Country Reports

Information on the conditions for LGBTI minorities in specific countries from global human rights organizations and other sources.

Documents

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Cameroon fact-finding report 2015 Cameroon fact-finding report 2015

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Date added: 06/12/2015
Date modified: 06/12/2015
Filesize: 2.44 MB
Downloads: 917

Cameroon 2015Februar 2015, 36 pages

This joined report deplore that threats and physical assaults against lesbian, gay, bisexual, transgender and intersexual (LGBTI) human rights defenders in Cameroon have reached alarming proportions over the last few years.

The testimonies and analyses gathered during the fact-finding mission reflected an environment marked by overall insecurity and intimidation against health rights and LGBTI rights defenders, in a context of criminalisation of homosexuality.

The report is published by The Observatory for the Protection of Human Rights Defenders, (a joint FIDH-OMCT programme), together with MDHC, REDHAC and AMSHeR.

We Exist: Mapping LGBTQ organizing in West Africa We Exist: Mapping LGBTQ organizing in West Africa

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Date added: 03/06/2016
Date modified: 05/28/2018
Filesize: 4.62 MB
Downloads: 927

LGBTQ mapping WestAfrica2016, 36 pages

This report is a result of a group of funders and activists driven by the wish to create a bilingual fund managed and led by West African LGBTQ activists.

Therefore, an exploratory and participatory process was undertaken to enable activists, funders, and allies to map the state of LGBTQ organizing in West Africa and gather data to help determine the appropriate initial structure and priorities of the fund.

Assaulted and Accused. Sexual and Gender-Based Violence in Tunisia. Assaulted and Accused. Sexual and Gender-Based Violence in Tunisia.

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Date added: 06/23/2016
Date modified: 06/23/2016
Filesize: 1.64 MB
Downloads: 934

Assaulted and accused Tunesia2015, 84 pages

This report from Amnesty International examines the state of violence against women and looks at people who experience violence because of their gender identity or sexual orientation in Tunisia, often considered the Arab world’s most progressive state for women’s rights and gender equality.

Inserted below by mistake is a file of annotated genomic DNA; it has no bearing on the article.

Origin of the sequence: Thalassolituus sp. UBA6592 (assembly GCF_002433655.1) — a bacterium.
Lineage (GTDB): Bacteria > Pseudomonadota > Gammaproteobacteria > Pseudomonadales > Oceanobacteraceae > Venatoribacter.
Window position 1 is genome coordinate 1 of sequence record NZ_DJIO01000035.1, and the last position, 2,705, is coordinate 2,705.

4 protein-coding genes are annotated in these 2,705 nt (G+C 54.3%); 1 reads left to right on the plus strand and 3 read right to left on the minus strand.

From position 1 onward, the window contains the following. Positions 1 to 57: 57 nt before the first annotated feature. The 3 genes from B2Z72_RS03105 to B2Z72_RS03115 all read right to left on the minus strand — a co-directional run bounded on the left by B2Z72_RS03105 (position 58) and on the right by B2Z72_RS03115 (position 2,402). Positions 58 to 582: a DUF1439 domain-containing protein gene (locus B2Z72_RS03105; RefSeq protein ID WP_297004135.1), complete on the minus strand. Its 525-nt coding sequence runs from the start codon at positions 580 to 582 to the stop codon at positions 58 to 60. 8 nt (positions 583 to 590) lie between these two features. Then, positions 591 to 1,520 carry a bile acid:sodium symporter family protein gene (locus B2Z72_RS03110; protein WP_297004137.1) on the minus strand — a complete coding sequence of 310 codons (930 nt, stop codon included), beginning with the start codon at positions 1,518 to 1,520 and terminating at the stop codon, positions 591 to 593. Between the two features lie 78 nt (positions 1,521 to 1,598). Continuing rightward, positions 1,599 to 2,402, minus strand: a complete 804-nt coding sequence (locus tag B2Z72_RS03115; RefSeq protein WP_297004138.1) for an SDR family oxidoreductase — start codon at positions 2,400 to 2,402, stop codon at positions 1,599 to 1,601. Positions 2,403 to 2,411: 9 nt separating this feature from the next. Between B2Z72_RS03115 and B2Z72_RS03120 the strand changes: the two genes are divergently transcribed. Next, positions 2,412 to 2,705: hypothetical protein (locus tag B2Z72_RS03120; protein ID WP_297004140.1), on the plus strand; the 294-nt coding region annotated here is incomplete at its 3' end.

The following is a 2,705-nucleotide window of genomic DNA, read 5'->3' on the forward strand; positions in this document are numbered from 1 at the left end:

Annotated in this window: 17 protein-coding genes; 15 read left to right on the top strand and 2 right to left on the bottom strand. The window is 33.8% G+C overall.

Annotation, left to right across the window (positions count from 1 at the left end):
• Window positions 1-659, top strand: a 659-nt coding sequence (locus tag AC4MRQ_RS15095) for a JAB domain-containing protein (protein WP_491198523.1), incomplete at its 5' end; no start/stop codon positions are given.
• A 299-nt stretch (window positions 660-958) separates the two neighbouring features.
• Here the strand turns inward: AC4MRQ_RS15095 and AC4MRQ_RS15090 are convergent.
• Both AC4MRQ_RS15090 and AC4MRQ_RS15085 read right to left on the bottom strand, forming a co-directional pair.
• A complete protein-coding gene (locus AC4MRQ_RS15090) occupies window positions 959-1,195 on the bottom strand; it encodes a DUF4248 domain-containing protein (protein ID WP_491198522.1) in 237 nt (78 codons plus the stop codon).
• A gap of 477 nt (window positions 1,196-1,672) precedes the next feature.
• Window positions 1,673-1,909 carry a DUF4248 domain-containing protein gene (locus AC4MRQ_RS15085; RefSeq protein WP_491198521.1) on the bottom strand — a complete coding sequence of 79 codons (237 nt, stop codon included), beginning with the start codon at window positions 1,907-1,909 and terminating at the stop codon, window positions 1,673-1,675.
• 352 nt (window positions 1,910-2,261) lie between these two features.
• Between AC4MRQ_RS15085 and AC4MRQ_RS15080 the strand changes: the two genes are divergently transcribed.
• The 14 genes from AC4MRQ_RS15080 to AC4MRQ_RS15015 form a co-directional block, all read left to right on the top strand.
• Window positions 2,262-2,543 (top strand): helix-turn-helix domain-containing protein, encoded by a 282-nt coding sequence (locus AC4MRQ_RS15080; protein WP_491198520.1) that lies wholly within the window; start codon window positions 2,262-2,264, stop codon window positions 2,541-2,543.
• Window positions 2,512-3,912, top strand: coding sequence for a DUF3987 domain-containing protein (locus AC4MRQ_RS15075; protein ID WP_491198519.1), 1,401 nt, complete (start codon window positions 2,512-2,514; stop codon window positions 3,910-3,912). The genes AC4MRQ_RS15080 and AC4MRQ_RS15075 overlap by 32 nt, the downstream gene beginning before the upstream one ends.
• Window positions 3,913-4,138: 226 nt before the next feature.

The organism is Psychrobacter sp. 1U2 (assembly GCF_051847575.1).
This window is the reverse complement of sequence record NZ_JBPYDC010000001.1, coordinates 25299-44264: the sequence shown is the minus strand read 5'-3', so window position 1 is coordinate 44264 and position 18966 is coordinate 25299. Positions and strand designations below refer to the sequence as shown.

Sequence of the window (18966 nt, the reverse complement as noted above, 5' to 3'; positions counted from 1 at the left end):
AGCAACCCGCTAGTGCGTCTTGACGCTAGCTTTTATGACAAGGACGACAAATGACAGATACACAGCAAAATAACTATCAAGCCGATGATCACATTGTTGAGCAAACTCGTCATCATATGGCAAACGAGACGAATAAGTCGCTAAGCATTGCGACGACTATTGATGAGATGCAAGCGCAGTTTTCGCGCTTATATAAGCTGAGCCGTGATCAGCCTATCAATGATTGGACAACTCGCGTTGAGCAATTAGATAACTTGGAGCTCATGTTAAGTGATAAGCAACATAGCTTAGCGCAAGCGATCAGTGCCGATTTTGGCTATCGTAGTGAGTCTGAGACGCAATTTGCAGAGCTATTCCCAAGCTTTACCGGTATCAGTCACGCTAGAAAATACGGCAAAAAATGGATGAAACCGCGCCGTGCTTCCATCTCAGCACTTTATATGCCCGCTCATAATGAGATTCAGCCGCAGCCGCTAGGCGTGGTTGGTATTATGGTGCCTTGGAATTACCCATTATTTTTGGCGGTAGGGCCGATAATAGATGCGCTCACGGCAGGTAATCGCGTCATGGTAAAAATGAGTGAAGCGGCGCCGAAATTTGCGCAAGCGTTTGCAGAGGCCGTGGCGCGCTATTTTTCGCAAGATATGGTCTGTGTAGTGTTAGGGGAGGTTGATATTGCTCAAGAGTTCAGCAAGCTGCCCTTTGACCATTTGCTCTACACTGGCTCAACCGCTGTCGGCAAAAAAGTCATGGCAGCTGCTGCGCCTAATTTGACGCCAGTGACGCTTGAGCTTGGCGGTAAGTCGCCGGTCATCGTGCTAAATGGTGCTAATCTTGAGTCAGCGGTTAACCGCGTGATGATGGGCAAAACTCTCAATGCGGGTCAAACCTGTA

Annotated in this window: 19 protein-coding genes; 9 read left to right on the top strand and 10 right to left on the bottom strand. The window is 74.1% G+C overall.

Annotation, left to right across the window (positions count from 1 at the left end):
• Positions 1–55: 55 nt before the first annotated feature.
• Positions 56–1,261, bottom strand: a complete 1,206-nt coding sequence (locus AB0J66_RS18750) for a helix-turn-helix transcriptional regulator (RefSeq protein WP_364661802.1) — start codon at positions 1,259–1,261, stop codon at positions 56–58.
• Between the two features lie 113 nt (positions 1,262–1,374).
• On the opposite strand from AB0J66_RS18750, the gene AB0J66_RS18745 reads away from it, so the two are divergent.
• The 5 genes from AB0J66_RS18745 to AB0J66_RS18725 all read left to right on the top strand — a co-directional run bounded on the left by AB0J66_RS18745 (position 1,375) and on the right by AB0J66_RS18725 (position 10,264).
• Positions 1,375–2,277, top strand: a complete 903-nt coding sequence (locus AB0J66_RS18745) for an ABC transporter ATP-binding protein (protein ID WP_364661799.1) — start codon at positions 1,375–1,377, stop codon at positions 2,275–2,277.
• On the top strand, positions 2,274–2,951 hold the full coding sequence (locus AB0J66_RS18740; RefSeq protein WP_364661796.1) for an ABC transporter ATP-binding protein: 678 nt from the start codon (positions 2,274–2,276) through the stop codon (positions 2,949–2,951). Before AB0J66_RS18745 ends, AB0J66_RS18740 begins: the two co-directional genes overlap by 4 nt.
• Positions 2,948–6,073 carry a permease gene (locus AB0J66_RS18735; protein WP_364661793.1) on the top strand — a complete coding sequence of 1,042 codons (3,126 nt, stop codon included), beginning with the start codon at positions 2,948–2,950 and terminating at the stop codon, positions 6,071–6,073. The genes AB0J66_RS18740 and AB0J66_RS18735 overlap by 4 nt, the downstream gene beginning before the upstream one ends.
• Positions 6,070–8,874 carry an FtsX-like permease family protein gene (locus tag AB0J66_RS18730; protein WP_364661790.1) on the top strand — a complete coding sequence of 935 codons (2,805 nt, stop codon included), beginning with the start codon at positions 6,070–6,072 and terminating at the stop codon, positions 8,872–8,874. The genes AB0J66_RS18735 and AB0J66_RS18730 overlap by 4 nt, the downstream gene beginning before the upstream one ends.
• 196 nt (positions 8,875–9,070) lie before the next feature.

The report features interviews with survivors of sexual assault, rape, domestic violence and sexual harassment providing a comprehensive picture of the ongoing violence that continues to pervade Tunisian society.

The report also assesses existing laws which are failing to protect survivors of such violence, despite some positive steps taken by the authorities to promote gender equality and combat sexual and gender-based violence.

My way, your way, or the right way? The Yogyakarta principles: a kenyan interpretation My way, your way, or the right way? The Yogyakarta principles: a kenyan interpretation

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Date added: 06/11/2012
Date modified: 08/02/2012
Filesize: 2.11 MB
Downloads: 958

my_way_picture_2Rights Law and the LGBTI Community in Kenya (2010).

An interpretation of how the Yogyakarta principles are applicable in a Kenyan context including case stories of LGBTI people. The GKT (Gay Kenyan trust) has reformulated the legal language of the Yogyakarta principles into a language that is easy for every Kenyan to understand. The result is a simple and clear explanatiion of what LGBTI rights are. That they are neither "Special Rights", nor "New Rights". They are basic human rights. GKT urges the Kenya National Commission on Human Rights (KNCHR) to endorse the Yogyakarta Principles and/or this local presentation of the Principles in public forums and to sponsor training and awareness?raising activities.

We are a buried generation. Discrimination and violence against sexual minorities in Iran We are a buried generation. Discrimination and violence against sexual minorities in Iran

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Date added: 06/07/2012
Date modified: 08/02/2012
Filesize: 670.39 kB
Downloads: 978

Human Rights Watch Report (2010) documenting discrimination and violence against LGBT persons in Iran.

We_are_buried_generationHuman Rights Watch analyzed these abuses within the context of systematic human rights violations perpetrated by the Iranian government against its citizens generally, including arbitrary arrests and detentions, invasions of privacy, mistreatment, torture of detainees, and the lack of due process and fair trial standards. HRW calls on the Iranian government to abolish the laws and other legislation under the Islamic Penal Code that criminalize consensual same-sex conduct, especially those that impose the death penalty, and to cease the harassment, arrest, detention, prosecution, and conviction of LGBT persons or persons who engage in consensual same-sex conduct.

At least the report calls on other states and the Office of the UN High Commissioner for Refugees to implement policies and recommendations to safeguard the rights of Iran’s vulnerable LGBT refugees and asylum seekers.

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